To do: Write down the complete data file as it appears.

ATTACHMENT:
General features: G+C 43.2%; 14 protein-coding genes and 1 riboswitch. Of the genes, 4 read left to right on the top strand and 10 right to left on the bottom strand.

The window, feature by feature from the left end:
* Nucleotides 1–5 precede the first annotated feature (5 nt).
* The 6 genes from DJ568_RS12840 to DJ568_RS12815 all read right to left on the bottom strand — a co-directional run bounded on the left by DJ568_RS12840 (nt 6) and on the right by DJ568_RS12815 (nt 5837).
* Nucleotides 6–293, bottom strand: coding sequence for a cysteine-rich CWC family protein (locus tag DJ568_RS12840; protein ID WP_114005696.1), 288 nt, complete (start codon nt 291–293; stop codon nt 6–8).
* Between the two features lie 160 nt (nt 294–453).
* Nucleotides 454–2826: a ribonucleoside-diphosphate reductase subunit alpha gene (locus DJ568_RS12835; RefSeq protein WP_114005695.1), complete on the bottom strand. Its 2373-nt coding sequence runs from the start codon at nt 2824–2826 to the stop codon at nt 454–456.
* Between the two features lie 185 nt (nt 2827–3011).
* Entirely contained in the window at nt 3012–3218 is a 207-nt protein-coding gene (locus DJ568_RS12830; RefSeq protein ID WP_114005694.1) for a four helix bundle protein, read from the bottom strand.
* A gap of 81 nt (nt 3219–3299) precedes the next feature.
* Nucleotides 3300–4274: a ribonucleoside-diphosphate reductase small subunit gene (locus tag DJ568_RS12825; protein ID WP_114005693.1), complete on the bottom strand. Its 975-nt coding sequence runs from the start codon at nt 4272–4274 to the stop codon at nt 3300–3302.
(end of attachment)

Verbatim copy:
General features: G+C 43.2%; 14 protein-coding genes and 1 riboswitch. Of the genes, 4 read left to right on the top strand and 10 right to left on the bottom strand.

The window, feature by feature from the left end:
* Nucleotides 1–5 precede the first annotated feature (5 nt).
* The 6 genes from DJ568_RS12840 to DJ568_RS12815 all read right to left on the bottom strand — a co-directional run bounded on the left by DJ568_RS12840 (nt 6) and on the right by DJ568_RS12815 (nt 5837).
* Nucleotides 6–293, bottom strand: coding sequence for a cysteine-rich CWC family protein (locus tag DJ568_RS12840; protein ID WP_114005696.1), 288 nt, complete (start codon nt 291–293; stop codon nt 6–8).
* Between the two features lie 160 nt (nt 294–453).
* Nucleotides 454–2826: a ribonucleoside-diphosphate reductase subunit alpha gene (locus DJ568_RS12835; RefSeq protein WP_114005695.1), complete on the bottom strand. Its 2373-nt coding sequence runs from the start codon at nt 2824–2826 to the stop codon at nt 454–456.
* Between the two features lie 185 nt (nt 2827–3011).
* Entirely contained in the window at nt 3012–3218 is a 207-nt protein-coding gene (locus DJ568_RS12830; RefSeq protein ID WP_114005694.1) for a four helix bundle protein, read from the bottom strand.
* A gap of 81 nt (nt 3219–3299) precedes the next feature.
* Nucleotides 3300–4274: a ribonucleoside-diphosphate reductase small subunit gene (locus tag DJ568_RS12825; protein ID WP_114005693.1), complete on the bottom strand. Its 975-nt coding sequence runs from the start codon at nt 4272–4274 to the stop codon at nt 3300–3302.